Heat loss through conduction.

Usually it is said that loss of heat through a chunk of material because of conduction is proportional to difference in temperature and inversely proportional to thickness of material.
E.g. if I got a wall to ΔQ = K*S*ΔT/D.
where ΔQ - is energy flow through material. K - constant characteristic to material , S - area through which energy flow happens, ΔT difference in temperature on both sides of material ( in direction of flow) and D - material thickness in direction of the flow.

What I don't understand, is why in case when the process has stabilised ( temperatures are constant on both side of material for a long time) D works to diminish the flow. I know that it is common sense, but I don't understand physics of this process. Can someone explain what happens it terms of atomic or molecular model?
Also, lets say we got a bar of homogenise material which is heated on one side. how looks distribution of temperature through a bar of material as function of time and distance from the point where heat is applied.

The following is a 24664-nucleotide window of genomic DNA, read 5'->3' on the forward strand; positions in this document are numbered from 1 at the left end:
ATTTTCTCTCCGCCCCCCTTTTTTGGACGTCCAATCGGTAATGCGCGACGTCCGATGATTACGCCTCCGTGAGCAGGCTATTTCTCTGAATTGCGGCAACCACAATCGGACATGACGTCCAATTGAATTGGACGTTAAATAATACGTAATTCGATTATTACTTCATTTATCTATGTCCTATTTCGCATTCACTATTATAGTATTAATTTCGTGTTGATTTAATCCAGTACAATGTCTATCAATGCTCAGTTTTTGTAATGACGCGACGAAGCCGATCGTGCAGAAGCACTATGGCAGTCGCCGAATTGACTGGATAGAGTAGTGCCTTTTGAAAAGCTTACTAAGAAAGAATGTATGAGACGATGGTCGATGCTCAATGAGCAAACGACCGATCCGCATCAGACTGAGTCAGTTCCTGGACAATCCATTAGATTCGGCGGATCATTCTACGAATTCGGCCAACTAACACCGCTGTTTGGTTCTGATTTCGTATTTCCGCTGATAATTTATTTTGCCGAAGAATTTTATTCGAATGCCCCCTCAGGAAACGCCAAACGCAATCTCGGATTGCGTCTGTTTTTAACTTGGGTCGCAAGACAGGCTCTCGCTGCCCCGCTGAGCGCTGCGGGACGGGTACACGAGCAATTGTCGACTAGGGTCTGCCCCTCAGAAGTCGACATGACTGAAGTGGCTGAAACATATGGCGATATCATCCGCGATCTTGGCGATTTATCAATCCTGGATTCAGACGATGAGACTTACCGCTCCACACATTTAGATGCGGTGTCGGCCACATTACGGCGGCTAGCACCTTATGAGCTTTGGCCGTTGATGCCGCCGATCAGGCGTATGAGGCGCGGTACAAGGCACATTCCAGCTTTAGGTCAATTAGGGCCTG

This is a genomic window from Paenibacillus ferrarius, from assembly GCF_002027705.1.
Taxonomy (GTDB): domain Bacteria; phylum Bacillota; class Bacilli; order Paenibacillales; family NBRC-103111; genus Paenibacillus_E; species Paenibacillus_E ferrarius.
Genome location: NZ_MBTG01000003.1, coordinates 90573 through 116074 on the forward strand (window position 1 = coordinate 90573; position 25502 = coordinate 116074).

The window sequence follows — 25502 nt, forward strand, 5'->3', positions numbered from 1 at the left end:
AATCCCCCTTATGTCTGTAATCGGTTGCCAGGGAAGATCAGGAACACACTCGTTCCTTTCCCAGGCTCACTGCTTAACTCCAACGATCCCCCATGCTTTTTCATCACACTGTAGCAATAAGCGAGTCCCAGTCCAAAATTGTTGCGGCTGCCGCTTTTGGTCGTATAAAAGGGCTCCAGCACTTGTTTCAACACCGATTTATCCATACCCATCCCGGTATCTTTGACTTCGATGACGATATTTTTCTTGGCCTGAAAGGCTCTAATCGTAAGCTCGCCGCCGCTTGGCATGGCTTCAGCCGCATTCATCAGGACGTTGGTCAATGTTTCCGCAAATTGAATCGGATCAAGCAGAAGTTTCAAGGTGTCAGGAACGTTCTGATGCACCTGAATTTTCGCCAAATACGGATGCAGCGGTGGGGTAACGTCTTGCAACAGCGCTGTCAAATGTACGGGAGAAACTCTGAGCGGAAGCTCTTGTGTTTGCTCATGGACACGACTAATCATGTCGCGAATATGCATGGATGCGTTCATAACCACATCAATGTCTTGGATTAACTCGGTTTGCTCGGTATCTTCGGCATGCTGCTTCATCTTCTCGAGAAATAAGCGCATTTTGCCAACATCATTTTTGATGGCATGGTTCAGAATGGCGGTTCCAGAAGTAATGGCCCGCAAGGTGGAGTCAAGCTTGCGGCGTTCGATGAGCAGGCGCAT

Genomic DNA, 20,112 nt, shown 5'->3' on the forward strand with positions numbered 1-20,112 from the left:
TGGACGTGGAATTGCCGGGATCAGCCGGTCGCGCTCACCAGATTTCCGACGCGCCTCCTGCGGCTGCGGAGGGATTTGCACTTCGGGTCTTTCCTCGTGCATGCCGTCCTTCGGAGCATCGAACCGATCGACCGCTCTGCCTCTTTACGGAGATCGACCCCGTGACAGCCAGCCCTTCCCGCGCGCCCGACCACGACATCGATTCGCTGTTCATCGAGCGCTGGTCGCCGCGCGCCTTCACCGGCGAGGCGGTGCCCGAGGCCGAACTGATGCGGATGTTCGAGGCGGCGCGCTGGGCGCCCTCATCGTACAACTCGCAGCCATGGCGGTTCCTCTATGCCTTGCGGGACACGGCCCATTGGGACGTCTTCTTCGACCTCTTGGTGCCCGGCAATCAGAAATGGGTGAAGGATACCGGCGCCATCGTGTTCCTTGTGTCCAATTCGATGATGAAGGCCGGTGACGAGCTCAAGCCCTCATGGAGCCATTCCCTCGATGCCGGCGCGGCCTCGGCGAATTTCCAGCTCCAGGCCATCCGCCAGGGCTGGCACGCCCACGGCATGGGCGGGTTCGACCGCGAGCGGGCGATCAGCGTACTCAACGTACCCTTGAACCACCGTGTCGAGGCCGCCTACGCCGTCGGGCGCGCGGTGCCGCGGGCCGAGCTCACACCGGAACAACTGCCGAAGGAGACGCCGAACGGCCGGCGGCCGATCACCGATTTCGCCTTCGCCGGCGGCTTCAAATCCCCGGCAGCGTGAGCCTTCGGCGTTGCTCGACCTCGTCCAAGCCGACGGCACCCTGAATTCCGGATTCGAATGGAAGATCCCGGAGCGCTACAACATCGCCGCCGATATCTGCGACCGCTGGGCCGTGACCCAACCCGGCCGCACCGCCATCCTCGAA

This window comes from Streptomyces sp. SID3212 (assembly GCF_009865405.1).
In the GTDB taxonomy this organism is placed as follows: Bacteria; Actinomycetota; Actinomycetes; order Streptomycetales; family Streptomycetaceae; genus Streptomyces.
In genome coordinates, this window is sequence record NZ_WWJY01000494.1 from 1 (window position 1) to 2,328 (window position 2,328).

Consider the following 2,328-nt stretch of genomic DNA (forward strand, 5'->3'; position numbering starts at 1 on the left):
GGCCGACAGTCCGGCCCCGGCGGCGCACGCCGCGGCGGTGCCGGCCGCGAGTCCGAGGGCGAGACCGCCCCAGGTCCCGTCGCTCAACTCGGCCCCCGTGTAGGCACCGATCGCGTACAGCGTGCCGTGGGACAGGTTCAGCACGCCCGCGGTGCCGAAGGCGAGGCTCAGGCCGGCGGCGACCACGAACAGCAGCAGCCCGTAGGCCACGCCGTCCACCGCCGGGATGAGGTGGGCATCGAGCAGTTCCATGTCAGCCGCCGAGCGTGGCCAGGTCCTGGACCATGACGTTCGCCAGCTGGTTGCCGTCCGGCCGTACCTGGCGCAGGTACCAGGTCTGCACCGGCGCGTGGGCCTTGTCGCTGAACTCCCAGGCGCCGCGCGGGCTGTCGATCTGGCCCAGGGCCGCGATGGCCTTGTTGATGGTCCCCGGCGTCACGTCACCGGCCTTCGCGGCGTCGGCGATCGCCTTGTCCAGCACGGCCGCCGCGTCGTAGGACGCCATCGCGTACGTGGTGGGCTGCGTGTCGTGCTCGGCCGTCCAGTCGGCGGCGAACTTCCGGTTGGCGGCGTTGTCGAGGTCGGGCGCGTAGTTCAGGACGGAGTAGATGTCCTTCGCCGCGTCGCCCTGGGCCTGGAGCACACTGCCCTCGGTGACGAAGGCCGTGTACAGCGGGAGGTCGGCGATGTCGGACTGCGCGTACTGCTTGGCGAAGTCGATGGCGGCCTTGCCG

256bits
Gold Member
Also, lets say we got a bar of homogenise material which is heated on one side. how looks distribution of temperature through a bar of material as function of time and distance from the point where heat is applied.
At steady state, the graph of temperature from T1 to T2 through distance D is a straight line of constant slope.

At steady state, the graph of temperature from T1 to T2 through distance D is a straight line of constant slope.
Yes, but before the system stabilised? During this period distribution of temperature as function of time and distance from 0 can be different.

Nidum
Gold Member
Think of the block as a series of layers stacked together . First layer has to heat up before it can heat next layer etc sequentially through the total thickness .

The layers don't just conduct heat they store it as well so it takes time for their temperatures to rise .

May be better to put this in mathematical form rather than descriptive . The mathematics for one dimensional heat conduction is relatively easy to understand .

Last edited:
sophiecentaur